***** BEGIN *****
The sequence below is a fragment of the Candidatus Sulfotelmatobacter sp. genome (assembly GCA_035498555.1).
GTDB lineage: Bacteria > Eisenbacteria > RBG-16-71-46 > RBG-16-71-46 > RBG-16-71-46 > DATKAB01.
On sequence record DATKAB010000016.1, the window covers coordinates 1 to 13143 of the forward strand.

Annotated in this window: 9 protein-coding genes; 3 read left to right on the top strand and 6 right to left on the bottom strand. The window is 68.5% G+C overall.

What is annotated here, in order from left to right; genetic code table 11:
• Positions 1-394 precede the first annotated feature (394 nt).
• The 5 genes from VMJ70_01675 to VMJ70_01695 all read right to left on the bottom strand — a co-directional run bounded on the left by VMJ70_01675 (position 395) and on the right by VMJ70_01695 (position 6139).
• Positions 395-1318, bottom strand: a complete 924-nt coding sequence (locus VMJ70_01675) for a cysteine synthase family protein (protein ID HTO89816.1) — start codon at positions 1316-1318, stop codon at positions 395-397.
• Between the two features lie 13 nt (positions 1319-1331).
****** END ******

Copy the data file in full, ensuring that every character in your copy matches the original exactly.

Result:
The sequence below is a fragment of the Candidatus Sulfotelmatobacter sp. genome (assembly GCA_035498555.1).
GTDB lineage: Bacteria > Eisenbacteria > RBG-16-71-46 > RBG-16-71-46 > RBG-16-71-46 > DATKAB01.
On sequence record DATKAB010000016.1, the window covers coordinates 1 to 13143 of the forward strand.

Annotated in this window: 9 protein-coding genes; 3 read left to right on the top strand and 6 right to left on the bottom strand. The window is 68.5% G+C overall.

What is annotated here, in order from left to right; genetic code table 11:
• Positions 1-394 precede the first annotated feature (394 nt).
• The 5 genes from VMJ70_01675 to VMJ70_01695 all read right to left on the bottom strand — a co-directional run bounded on the left by VMJ70_01675 (position 395) and on the right by VMJ70_01695 (position 6139).
• Positions 395-1318, bottom strand: a complete 924-nt coding sequence (locus VMJ70_01675) for a cysteine synthase family protein (protein ID HTO89816.1) — start codon at positions 1316-1318, stop codon at positions 395-397.
• Between the two features lie 13 nt (positions 1319-1331).